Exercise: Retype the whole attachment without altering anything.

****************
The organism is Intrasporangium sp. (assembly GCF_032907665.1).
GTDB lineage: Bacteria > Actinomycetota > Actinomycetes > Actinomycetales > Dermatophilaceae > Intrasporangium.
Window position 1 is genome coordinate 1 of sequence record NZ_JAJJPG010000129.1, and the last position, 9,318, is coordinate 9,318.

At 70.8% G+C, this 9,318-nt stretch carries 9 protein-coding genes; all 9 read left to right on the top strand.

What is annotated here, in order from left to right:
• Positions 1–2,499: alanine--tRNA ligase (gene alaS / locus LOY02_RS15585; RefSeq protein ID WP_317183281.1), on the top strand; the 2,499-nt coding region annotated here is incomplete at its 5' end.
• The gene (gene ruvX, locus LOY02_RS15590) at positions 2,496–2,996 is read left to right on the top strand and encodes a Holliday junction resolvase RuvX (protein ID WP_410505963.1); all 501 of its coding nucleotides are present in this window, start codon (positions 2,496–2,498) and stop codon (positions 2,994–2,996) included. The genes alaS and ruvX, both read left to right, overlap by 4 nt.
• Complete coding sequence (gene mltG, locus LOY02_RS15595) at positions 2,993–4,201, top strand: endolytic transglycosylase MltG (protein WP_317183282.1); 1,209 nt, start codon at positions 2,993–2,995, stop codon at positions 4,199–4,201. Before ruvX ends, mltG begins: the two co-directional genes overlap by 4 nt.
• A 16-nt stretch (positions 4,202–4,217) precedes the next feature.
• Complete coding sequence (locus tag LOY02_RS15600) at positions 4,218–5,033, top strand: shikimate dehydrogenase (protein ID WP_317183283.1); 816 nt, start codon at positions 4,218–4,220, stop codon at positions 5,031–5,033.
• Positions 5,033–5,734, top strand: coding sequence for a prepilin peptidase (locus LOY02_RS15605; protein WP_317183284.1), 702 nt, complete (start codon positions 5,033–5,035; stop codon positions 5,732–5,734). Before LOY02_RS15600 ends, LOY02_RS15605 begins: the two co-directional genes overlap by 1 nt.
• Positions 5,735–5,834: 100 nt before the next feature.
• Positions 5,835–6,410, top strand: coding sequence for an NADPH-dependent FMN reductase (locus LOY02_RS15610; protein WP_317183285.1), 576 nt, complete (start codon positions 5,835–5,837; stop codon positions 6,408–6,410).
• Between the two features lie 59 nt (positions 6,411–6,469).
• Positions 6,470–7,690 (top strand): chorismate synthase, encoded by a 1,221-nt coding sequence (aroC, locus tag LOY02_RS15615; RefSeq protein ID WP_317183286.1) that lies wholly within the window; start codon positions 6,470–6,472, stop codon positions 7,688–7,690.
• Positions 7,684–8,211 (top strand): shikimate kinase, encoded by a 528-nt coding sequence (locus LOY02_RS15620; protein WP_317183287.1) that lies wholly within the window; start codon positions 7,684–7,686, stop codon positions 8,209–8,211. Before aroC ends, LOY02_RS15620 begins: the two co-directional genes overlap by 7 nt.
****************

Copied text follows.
The organism is Intrasporangium sp. (assembly GCF_032907665.1).
GTDB lineage: Bacteria > Actinomycetota > Actinomycetes > Actinomycetales > Dermatophilaceae > Intrasporangium.
Window position 1 is genome coordinate 1 of sequence record NZ_JAJJPG010000129.1, and the last position, 9,318, is coordinate 9,318.

At 70.8% G+C, this 9,318-nt stretch carries 9 protein-coding genes; all 9 read left to right on the top strand.

What is annotated here, in order from left to right:
• Positions 1–2,499: alanine--tRNA ligase (gene alaS / locus LOY02_RS15585; RefSeq protein ID WP_317183281.1), on the top strand; the 2,499-nt coding region annotated here is incomplete at its 5' end.
• The gene (gene ruvX, locus LOY02_RS15590) at positions 2,496–2,996 is read left to right on the top strand and encodes a Holliday junction resolvase RuvX (protein ID WP_410505963.1); all 501 of its coding nucleotides are present in this window, start codon (positions 2,496–2,498) and stop codon (positions 2,994–2,996) included. The genes alaS and ruvX, both read left to right, overlap by 4 nt.
• Complete coding sequence (gene mltG, locus LOY02_RS15595) at positions 2,993–4,201, top strand: endolytic transglycosylase MltG (protein WP_317183282.1); 1,209 nt, start codon at positions 2,993–2,995, stop codon at positions 4,199–4,201. Before ruvX ends, mltG begins: the two co-directional genes overlap by 4 nt.
• A 16-nt stretch (positions 4,202–4,217) precedes the next feature.
• Complete coding sequence (locus tag LOY02_RS15600) at positions 4,218–5,033, top strand: shikimate dehydrogenase (protein ID WP_317183283.1); 816 nt, start codon at positions 4,218–4,220, stop codon at positions 5,031–5,033.
• Positions 5,033–5,734, top strand: coding sequence for a prepilin peptidase (locus LOY02_RS15605; protein WP_317183284.1), 702 nt, complete (start codon positions 5,033–5,035; stop codon positions 5,732–5,734). Before LOY02_RS15600 ends, LOY02_RS15605 begins: the two co-directional genes overlap by 1 nt.
• Positions 5,735–5,834: 100 nt before the next feature.
• Positions 5,835–6,410, top strand: coding sequence for an NADPH-dependent FMN reductase (locus LOY02_RS15610; protein WP_317183285.1), 576 nt, complete (start codon positions 5,835–5,837; stop codon positions 6,408–6,410).
• Between the two features lie 59 nt (positions 6,411–6,469).
• Positions 6,470–7,690 (top strand): chorismate synthase, encoded by a 1,221-nt coding sequence (aroC, locus tag LOY02_RS15615; RefSeq protein ID WP_317183286.1) that lies wholly within the window; start codon positions 6,470–6,472, stop codon positions 7,688–7,690.
• Positions 7,684–8,211 (top strand): shikimate kinase, encoded by a 528-nt coding sequence (locus LOY02_RS15620; protein WP_317183287.1) that lies wholly within the window; start codon positions 7,684–7,686, stop codon positions 8,209–8,211. Before aroC ends, LOY02_RS15620 begins: the two co-directional genes overlap by 7 nt.